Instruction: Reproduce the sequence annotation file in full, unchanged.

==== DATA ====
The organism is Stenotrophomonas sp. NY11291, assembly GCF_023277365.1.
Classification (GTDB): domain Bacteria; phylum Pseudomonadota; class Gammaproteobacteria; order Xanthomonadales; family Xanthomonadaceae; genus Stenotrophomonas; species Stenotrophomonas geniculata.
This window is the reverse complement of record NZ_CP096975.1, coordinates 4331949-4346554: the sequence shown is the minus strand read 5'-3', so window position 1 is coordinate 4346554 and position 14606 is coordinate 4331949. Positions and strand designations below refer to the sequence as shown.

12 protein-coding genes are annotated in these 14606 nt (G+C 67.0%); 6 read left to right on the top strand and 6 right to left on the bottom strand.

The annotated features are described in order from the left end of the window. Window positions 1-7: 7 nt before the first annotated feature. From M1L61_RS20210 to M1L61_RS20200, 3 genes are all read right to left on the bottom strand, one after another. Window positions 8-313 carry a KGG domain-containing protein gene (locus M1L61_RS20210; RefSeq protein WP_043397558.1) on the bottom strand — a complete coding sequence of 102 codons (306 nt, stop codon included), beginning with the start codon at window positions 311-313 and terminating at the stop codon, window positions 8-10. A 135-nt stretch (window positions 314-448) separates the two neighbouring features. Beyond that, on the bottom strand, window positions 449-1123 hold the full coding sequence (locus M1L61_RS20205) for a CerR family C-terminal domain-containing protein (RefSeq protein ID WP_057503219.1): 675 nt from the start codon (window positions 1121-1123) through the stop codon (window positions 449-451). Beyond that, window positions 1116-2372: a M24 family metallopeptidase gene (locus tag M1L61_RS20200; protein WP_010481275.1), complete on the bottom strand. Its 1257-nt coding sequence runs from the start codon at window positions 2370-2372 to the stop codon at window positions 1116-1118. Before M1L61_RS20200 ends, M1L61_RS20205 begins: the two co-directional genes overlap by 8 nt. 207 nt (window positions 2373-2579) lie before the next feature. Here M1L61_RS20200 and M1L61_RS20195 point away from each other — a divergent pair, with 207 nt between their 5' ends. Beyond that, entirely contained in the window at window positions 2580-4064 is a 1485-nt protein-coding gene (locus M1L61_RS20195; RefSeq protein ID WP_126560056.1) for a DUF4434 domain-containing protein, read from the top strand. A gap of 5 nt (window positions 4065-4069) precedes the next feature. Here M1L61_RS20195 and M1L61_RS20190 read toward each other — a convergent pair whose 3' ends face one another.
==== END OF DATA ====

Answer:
The organism is Stenotrophomonas sp. NY11291, assembly GCF_023277365.1.
Classification (GTDB): domain Bacteria; phylum Pseudomonadota; class Gammaproteobacteria; order Xanthomonadales; family Xanthomonadaceae; genus Stenotrophomonas; species Stenotrophomonas geniculata.
This window is the reverse complement of record NZ_CP096975.1, coordinates 4331949-4346554: the sequence shown is the minus strand read 5'-3', so window position 1 is coordinate 4346554 and position 14606 is coordinate 4331949. Positions and strand designations below refer to the sequence as shown.

12 protein-coding genes are annotated in these 14606 nt (G+C 67.0%); 6 read left to right on the top strand and 6 right to left on the bottom strand.

The annotated features are described in order from the left end of the window. Window positions 1-7: 7 nt before the first annotated feature. From M1L61_RS20210 to M1L61_RS20200, 3 genes are all read right to left on the bottom strand, one after another. Window positions 8-313 carry a KGG domain-containing protein gene (locus M1L61_RS20210; RefSeq protein WP_043397558.1) on the bottom strand — a complete coding sequence of 102 codons (306 nt, stop codon included), beginning with the start codon at window positions 311-313 and terminating at the stop codon, window positions 8-10. A 135-nt stretch (window positions 314-448) separates the two neighbouring features. Beyond that, on the bottom strand, window positions 449-1123 hold the full coding sequence (locus M1L61_RS20205) for a CerR family C-terminal domain-containing protein (RefSeq protein ID WP_057503219.1): 675 nt from the start codon (window positions 1121-1123) through the stop codon (window positions 449-451). Beyond that, window positions 1116-2372: a M24 family metallopeptidase gene (locus tag M1L61_RS20200; protein WP_010481275.1), complete on the bottom strand. Its 1257-nt coding sequence runs from the start codon at window positions 2370-2372 to the stop codon at window positions 1116-1118. Before M1L61_RS20200 ends, M1L61_RS20205 begins: the two co-directional genes overlap by 8 nt. 207 nt (window positions 2373-2579) lie before the next feature. Here M1L61_RS20200 and M1L61_RS20195 point away from each other — a divergent pair, with 207 nt between their 5' ends. Beyond that, entirely contained in the window at window positions 2580-4064 is a 1485-nt protein-coding gene (locus M1L61_RS20195; RefSeq protein ID WP_126560056.1) for a DUF4434 domain-containing protein, read from the top strand. A gap of 5 nt (window positions 4065-4069) precedes the next feature. Here M1L61_RS20195 and M1L61_RS20190 read toward each other — a convergent pair whose 3' ends face one another.